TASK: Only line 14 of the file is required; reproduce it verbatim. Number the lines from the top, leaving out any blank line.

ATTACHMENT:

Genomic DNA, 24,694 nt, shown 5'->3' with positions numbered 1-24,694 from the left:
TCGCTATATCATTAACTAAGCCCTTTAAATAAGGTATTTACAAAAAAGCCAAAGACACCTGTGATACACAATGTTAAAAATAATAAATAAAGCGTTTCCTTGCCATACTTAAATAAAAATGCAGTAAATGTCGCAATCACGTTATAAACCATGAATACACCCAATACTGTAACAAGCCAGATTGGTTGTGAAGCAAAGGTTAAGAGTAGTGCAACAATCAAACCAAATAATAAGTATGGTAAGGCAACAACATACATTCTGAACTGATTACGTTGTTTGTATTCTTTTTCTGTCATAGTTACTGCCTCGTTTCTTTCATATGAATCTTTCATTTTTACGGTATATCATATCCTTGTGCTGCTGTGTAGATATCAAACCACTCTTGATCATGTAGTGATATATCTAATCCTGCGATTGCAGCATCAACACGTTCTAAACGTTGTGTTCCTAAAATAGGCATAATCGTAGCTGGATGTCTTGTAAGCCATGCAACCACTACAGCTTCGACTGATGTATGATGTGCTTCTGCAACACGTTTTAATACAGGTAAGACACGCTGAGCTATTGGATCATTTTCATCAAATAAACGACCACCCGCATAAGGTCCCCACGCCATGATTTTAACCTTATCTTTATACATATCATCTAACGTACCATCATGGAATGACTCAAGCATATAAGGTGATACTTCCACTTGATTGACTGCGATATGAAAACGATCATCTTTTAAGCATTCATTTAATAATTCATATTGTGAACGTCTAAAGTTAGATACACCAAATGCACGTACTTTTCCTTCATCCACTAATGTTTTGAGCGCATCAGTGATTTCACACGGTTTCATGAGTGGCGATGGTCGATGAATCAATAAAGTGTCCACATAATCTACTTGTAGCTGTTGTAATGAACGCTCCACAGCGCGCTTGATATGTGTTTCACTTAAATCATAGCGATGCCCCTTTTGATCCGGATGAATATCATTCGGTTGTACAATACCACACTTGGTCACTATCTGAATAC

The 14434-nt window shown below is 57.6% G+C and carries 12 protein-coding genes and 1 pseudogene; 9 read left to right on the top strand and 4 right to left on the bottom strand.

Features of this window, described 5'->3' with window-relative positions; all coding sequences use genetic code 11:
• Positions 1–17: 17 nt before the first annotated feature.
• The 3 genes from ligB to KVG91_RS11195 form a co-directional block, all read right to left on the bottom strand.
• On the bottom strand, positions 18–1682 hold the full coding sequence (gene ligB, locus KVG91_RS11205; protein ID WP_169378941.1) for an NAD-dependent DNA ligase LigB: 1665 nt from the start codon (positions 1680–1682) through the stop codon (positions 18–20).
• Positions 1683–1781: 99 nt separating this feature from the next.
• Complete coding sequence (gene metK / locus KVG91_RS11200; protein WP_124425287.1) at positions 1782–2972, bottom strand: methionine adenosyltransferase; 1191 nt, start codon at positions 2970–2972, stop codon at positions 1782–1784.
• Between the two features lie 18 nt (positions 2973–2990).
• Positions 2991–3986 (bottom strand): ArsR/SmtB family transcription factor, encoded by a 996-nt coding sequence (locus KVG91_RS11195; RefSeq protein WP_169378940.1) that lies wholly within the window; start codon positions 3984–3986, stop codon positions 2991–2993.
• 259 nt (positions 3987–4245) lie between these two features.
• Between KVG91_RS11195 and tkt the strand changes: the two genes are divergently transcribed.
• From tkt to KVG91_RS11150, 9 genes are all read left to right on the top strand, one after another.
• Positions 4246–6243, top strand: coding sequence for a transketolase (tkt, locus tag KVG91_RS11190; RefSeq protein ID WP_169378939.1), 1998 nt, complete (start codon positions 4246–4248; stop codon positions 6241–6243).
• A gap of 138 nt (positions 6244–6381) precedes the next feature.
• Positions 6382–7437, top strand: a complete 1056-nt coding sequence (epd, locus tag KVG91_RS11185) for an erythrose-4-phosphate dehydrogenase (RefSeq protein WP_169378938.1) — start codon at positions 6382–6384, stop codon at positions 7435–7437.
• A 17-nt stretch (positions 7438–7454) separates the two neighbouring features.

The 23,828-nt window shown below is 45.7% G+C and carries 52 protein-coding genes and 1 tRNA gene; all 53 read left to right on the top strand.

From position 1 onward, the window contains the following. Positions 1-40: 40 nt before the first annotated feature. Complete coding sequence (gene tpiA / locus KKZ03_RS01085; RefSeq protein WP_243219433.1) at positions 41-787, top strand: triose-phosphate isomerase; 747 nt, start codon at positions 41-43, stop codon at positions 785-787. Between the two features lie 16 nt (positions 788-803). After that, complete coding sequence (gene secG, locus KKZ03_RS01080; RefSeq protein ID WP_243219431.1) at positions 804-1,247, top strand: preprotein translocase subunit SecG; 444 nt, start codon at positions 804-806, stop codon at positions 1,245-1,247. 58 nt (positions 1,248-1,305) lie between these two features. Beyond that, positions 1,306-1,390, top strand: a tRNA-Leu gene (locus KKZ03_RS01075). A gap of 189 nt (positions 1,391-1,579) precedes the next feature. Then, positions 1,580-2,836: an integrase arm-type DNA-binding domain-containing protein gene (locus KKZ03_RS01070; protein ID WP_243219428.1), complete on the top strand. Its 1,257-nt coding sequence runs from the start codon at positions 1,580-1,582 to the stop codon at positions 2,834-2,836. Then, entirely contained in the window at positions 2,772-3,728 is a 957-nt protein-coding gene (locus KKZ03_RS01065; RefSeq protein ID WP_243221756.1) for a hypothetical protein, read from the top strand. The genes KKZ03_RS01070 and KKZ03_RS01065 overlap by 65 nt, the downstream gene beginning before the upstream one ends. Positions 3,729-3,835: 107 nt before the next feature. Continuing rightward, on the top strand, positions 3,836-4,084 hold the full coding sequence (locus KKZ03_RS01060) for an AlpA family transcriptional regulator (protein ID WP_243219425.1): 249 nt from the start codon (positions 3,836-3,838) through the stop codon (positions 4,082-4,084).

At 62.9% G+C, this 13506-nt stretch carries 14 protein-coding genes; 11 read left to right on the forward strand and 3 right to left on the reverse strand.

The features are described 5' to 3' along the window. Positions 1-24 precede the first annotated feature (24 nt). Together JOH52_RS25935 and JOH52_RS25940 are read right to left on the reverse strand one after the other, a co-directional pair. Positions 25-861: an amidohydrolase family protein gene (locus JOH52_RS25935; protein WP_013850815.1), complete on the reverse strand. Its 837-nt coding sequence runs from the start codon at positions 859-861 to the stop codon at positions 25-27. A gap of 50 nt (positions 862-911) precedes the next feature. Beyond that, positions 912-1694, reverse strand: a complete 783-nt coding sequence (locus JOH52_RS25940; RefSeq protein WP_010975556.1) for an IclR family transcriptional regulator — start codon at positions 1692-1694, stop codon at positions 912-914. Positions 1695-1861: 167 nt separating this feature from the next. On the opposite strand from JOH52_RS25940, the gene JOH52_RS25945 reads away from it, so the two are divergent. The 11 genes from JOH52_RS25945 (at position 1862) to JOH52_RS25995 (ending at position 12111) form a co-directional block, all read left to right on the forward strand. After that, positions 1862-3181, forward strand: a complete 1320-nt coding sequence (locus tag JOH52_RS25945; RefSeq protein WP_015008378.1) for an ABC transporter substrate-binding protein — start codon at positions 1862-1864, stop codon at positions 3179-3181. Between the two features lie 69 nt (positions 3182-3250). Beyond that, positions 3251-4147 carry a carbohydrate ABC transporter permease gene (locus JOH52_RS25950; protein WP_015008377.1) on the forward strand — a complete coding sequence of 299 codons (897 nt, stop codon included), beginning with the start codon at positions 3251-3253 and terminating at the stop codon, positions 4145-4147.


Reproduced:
• From tkt to KVG91_RS11150, 9 genes are all read left to right on the top strand, one after another.